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The jail where every prisoner gets a flat-screen TV and private shower
In Norway's Halden prison, murderers, rapists, and pedophiles live in relative luxury, and the results are impressive. Would the U.S. ever pamper inmates this way?
Al Capone may have been the king of Alcatraz, but he never had fresh-brewed coffee or his own recording studio like the inmates at Norway's Halden prison.
Al Capone may have been the king of Alcatraz, but he never had fresh-brewed coffee or his own recording studio like the inmates at Norway's Halden prison.
William Manning/Corbis
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nyone who's been to a U.S. prison, or even seen one on TV, might be surprised by Norway's Halden maximum-security penitentiary. Opened in 2010 at a cost of about $280 million, the flagship of Norway's criminal justice system has won multiple awards for its minimalist modern design. If not for its tall, insurmountable concrete wall — tastefully hidden behind a mossy green birch forest — you might mistake it for a "Scandinavian boutique hotel," says Amelia Gentleman at Britain's The Guardian. Every murderer, rapist, and pedophile has his own room with a flat-screen TV, private shower and toilet, fridge, fluffy white towels, and a view of mountainous scenery through large, bar-free windows. The cost of maintaining prisoners at Halden costs about $500 per inmate per night. What are the Norwegians thinking? And does their remarkably "humane" prison system actually work?

Just how luxurious is this prison?
Let's just put it this way, says Truthdig, "If you're going to commit a jailable offense, do it in Norway." Prisoners are encouraged to spend almost all day outside of their well-apportioned cells — paid to, actually, about $9 a day. They mingle with college-trained guards and life-coach counselors, eat waffles and other foods delivered on white ceramic dishes, have constant access to fresh-brewed coffee, and can spend their time in couch-outfitted common areas, on the beautiful grounds, at classes or workshops, or even in the prison's recording studio.

What do the prisoners think?
Those who transferred from Norway's other prisons generally appreciate the luxury accommodations, even if some beef about the lack of access to illicit drugs. But it's not like the inmates are excited to be in the prison, says Gentleman. Though the hotel comparison is common, it's ultimately "a stupid one." Unlike a hotel, you can't leave Halden. As one prisoner tells her: "The real issue is freedom, which is taken away from you. That is the worst thing that can happen to you."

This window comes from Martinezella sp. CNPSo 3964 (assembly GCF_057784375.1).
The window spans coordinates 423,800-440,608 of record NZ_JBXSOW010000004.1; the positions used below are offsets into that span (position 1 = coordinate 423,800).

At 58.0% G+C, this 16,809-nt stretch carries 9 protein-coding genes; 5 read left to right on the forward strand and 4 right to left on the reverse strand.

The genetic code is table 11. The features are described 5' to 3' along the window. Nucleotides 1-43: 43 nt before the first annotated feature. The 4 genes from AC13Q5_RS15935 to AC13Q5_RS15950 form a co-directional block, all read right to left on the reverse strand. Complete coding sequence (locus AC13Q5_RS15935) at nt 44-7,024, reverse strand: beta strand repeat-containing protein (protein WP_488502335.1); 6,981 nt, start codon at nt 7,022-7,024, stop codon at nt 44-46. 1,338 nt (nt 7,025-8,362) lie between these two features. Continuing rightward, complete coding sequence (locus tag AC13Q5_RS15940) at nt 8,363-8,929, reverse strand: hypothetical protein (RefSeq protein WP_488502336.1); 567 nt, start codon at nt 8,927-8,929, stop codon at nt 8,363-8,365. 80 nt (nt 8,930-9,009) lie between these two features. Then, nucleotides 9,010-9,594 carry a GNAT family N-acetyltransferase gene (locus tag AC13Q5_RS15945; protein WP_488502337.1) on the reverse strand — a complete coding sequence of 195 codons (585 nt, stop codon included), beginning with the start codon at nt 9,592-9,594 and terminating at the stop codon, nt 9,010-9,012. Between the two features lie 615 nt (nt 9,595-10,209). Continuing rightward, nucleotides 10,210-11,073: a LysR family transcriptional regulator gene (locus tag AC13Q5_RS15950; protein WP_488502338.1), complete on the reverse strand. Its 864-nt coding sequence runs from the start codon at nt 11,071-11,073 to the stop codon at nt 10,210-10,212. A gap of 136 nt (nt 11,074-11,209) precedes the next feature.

Do the accommodations help rehabilitate prisoners?
The prison governor reports few or no fights, and Halden certainly "doesn't feel like a place where you have to look over your shoulder," says Gentleman. Though Halden's full impact can't be measured yet, Norway has only 74.8 people imprisoned per 100,000 residents, versus 236 inmates per 100,000 in the U.S. and 140 per 100,000 in England and Wales. And only 20 percent of Norway's ex-cons commit repeat offenses within two years, versus 50 percent in Britain and 60 percent in the U.S.

Why does Norway pamper its convicts?
It's part of a broad philosophy. The maximum sentence in Norway is 21 years — no life sentences, and certainly no death sentences — and so the focus is on rehabilitating the prisoner into the type of ex-con you'd want as a neighbor. "If you stay in a box for a few years, then you are not a good person when you come out," says Halden governor Are Høidal. "It is this building that makes softer people."

What about Anders Breivik?
Norway isn't used to dealing with mass killers, so it isn't clear what will happen to Breivik, assuming he's convicted for last year's massacre of 77 people at a government youth camp. Even though Halden is one of the few maximum security prisons in Norway, he'll probably be sent back to Ila, the former Nazi concentration camp where he's currently being held. But Breivik won't weaken Norway's commitment to humane prisons — at least not yet, says Høidal. "If [such a tragedy] happens again, then maybe we will have another discussion about the system."

Should the rest of the world adopt Norway's attitude?
Perhaps, but it's unlikely countries like Britain and the U.S. will follow suit, says Gentleman. Norway has a more generous welfare system, a lower crime rate, and a unique understanding of justice. And then there's the cost. Maybe one day the U.S. "will progress towards an understanding that spending more money rehabilitating those convicted of crimes and expending more compassion will yield a more stable and just society for everyone," says Alonzo T. Calm at MetaFilter. But for now, Americans are known for their "uniform and resounding cry for blood."

Sources: Justice Department, Guardian, MetaFilter, Prison Policy [PDF], Truthdig

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